Elevated topographical feature formed by geological faulting and erosion. The geography of Palestine featured high mountains and deep rifts. See Palestine. The two usual words for mountain in the Bible are har (Hebrew) and oros (Greek). The simple definition for each is mountain or hill, though they may indicate hill country or a mountainous region.
Many important events in the Bible took place on or near mountains. God called Moses to His work at Mount Horeb, sometimes called “the mountain of God.” A part of God's call was the promise that the Israelite people would worship there upon their escape from Egypt (Exodus 3:1-12).
After the Exodus, God commanded Moses to gather the people at Mount Sinai (probably identical to Horeb). There God gave the Law including the Ten Commandments to Moses.
Other Old Testament mountain episodes include Aaron's death on Mount Hor (Numbers 33:38), the death of Moses on Mount Nebo (Deuteronomy 34:1-8), and Elijah's defeat of the prophets of Baal on Mount Carmel (1 Kings 18:15-40).
Much of Jesus' life and ministry also took place on mountains. One of the temptations took place on “an exceeding high mountain” (Matthew 4:8). Jesus' most famous teaching session is called the “Sermon on the Mount” (Matthew 5-7). Jesus went up to a mountain to pray (Luke 6:12), and healed the Gerasene demoniac near a mountain site (Mark 5:11).
Perhaps it is significant that the scene of the transfiguration was on a mountain (Matthew 17:1-8). Jesus was declared to be preeminent over both Moses and Elijah, the representatives of the Law and Prophets. Many of their greatest victories came on mountains. Jesus is affirmed as Lord of all at this mountain experience.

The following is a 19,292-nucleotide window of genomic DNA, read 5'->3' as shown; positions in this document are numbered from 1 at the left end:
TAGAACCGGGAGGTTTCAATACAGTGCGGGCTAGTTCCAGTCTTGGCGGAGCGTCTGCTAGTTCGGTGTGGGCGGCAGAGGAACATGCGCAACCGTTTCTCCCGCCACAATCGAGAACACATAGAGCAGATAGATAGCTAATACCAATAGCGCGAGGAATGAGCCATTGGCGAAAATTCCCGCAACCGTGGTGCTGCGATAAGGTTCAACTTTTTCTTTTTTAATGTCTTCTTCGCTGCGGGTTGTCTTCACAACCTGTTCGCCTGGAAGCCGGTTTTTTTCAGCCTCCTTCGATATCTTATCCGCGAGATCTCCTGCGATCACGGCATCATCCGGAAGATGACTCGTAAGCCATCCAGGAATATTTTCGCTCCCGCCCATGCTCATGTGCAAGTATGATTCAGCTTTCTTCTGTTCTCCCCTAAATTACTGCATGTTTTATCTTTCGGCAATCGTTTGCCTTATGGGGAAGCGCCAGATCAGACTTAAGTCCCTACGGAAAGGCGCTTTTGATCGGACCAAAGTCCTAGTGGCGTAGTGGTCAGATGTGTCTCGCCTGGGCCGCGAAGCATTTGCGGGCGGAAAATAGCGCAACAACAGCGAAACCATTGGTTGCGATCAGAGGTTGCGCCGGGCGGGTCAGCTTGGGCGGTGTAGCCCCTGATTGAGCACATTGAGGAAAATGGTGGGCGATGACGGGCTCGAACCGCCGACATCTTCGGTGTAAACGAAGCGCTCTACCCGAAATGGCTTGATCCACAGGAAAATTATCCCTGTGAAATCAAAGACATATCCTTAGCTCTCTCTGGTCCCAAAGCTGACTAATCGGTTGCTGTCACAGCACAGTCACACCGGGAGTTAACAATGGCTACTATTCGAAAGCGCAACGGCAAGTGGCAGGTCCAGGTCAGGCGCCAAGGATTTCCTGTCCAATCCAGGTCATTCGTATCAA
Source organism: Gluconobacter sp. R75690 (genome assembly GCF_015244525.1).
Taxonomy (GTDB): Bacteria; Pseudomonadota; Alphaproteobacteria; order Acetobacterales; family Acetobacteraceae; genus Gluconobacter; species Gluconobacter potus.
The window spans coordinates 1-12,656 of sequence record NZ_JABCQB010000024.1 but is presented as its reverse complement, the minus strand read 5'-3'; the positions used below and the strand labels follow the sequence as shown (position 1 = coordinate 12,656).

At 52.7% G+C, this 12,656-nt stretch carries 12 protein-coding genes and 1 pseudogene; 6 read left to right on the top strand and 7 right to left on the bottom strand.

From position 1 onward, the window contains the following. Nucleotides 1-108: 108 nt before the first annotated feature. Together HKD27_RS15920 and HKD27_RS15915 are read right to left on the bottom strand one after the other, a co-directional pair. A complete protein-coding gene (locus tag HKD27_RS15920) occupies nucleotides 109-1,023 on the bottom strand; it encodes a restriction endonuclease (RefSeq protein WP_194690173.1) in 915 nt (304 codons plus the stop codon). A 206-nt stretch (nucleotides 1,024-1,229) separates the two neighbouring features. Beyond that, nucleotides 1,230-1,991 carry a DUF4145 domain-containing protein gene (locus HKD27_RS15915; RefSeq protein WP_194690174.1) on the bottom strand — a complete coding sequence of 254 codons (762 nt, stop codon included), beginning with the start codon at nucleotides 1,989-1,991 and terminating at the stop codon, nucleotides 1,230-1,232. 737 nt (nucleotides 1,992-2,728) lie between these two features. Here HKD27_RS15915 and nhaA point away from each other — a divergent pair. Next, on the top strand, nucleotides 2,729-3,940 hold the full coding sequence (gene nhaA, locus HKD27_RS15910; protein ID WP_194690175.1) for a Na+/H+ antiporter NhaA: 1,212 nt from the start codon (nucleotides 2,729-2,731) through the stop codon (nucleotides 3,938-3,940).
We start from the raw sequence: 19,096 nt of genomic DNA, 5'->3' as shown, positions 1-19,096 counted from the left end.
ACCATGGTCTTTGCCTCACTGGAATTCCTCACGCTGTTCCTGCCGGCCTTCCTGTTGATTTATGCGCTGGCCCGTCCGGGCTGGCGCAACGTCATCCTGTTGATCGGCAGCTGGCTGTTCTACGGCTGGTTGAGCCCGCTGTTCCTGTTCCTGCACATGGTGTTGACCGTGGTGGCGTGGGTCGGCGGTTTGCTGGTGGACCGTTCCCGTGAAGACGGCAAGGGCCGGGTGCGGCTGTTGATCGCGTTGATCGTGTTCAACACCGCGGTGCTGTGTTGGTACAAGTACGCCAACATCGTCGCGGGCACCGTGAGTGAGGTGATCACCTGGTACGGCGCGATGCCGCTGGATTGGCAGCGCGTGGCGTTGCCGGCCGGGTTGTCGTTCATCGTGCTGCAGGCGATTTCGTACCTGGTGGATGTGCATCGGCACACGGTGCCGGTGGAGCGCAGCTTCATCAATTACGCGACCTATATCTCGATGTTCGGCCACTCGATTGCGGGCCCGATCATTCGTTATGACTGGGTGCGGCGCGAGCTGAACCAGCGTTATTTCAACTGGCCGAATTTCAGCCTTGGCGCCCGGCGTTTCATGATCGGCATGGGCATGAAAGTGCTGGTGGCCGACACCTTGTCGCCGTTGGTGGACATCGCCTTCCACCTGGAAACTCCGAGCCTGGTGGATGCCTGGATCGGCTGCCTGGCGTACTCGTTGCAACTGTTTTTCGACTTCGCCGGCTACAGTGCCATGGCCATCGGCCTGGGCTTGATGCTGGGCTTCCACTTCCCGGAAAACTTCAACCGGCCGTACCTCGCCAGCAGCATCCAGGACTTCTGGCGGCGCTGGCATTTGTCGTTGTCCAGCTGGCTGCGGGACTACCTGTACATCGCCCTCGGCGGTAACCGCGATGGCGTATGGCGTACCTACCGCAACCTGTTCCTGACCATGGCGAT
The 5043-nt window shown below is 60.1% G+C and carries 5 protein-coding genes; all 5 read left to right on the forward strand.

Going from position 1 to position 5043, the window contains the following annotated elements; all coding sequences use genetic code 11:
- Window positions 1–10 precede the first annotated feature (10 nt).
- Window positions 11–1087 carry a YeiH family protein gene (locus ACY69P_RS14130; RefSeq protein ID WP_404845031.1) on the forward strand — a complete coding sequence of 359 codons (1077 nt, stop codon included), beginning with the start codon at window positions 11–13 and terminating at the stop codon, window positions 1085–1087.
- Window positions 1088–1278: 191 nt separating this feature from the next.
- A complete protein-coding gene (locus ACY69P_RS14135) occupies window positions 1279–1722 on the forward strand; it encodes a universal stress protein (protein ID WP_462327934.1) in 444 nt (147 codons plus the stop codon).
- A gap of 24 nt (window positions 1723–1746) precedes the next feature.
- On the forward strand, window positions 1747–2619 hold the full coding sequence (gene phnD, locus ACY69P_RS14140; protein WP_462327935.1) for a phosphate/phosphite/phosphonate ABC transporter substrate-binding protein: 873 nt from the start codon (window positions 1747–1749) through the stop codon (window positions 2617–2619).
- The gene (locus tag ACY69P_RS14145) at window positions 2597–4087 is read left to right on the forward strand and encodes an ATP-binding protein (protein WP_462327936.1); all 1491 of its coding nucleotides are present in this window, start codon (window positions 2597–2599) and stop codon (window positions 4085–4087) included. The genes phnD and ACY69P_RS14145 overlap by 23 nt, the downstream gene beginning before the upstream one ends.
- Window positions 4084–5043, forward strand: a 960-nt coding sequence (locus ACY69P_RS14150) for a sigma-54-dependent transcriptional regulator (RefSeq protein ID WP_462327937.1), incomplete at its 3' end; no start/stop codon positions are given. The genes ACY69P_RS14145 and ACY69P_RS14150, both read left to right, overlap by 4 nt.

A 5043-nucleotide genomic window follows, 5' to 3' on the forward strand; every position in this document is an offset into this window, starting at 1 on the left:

The term mountain also is used symbolically in the Bible. It is a natural image for stability (Psalms 30:7), obstacles (Zechariah 4:7), and God's power (Psalms 121:1-2). God will remove all obstacles when His redemption is complete, “and every mountain and hill shall be made low” (Isaiah 40:4).
Mountains often have been called “holy places.” Jerusalem (elevation 2,670 feet) often was called Mount Zion, the hill of the Lord (Psalms 2:6;
Micah 4:2). God met His people there in worship. The “New Jerusalem” is also known as Mount Zion (Revelation 14:1).
Some of the more famous biblical mountains with their feet elevations are: Ebal (3,084), Gehyrezim (2,890), Gilboa (1,630), Hermon (9,230), Nebo (2,630), Tabor (1,930), Sinai (7,500). See Jerusalem, (Mount Zion), Sermon on the Mount.
Bradley S. Butler